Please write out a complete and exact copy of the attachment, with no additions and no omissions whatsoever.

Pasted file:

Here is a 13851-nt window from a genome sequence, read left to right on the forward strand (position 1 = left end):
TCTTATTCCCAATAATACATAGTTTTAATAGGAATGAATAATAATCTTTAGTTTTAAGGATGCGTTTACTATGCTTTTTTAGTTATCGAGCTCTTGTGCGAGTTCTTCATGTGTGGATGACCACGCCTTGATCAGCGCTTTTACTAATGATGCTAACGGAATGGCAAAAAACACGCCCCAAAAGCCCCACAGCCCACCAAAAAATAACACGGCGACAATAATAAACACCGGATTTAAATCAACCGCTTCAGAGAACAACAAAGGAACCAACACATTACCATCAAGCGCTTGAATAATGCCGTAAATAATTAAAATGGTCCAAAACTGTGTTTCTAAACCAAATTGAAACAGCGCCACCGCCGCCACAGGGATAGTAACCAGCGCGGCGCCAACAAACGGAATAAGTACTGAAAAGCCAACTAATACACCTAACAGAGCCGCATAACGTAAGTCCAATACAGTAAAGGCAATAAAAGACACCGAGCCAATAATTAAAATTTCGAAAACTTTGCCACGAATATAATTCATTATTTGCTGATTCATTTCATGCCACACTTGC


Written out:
Here is a 13851-nt window from a genome sequence, read left to right on the forward strand (position 1 = left end):
TCTTATTCCCAATAATACATAGTTTTAATAGGAATGAATAATAATCTTTAGTTTTAAGGATGCGTTTACTATGCTTTTTTAGTTATCGAGCTCTTGTGCGAGTTCTTCATGTGTGGATGACCACGCCTTGATCAGCGCTTTTACTAATGATGCTAACGGAATGGCAAAAAACACGCCCCAAAAGCCCCACAGCCCACCAAAAAATAACACGGCGACAATAATAAACACCGGATTTAAATCAACCGCTTCAGAGAACAACAAAGGAACCAACACATTACCATCAAGCGCTTGAATAATGCCGTAAATAATTAAAATGGTCCAAAACTGTGTTTCTAAACCAAATTGAAACAGCGCCACCGCCGCCACAGGGATAGTAACCAGCGCGGCGCCAACAAACGGAATAAGTACTGAAAAGCCAACTAATACACCTAACAGAGCCGCATAACGTAAGTCCAATACAGTAAAGGCAATAAAAGACACCGAGCCAATAATTAAAATTTCGAAAACTTTGCCACGAATATAATTCATTATTTGCTGATTCATTTCATGCCACACTTGC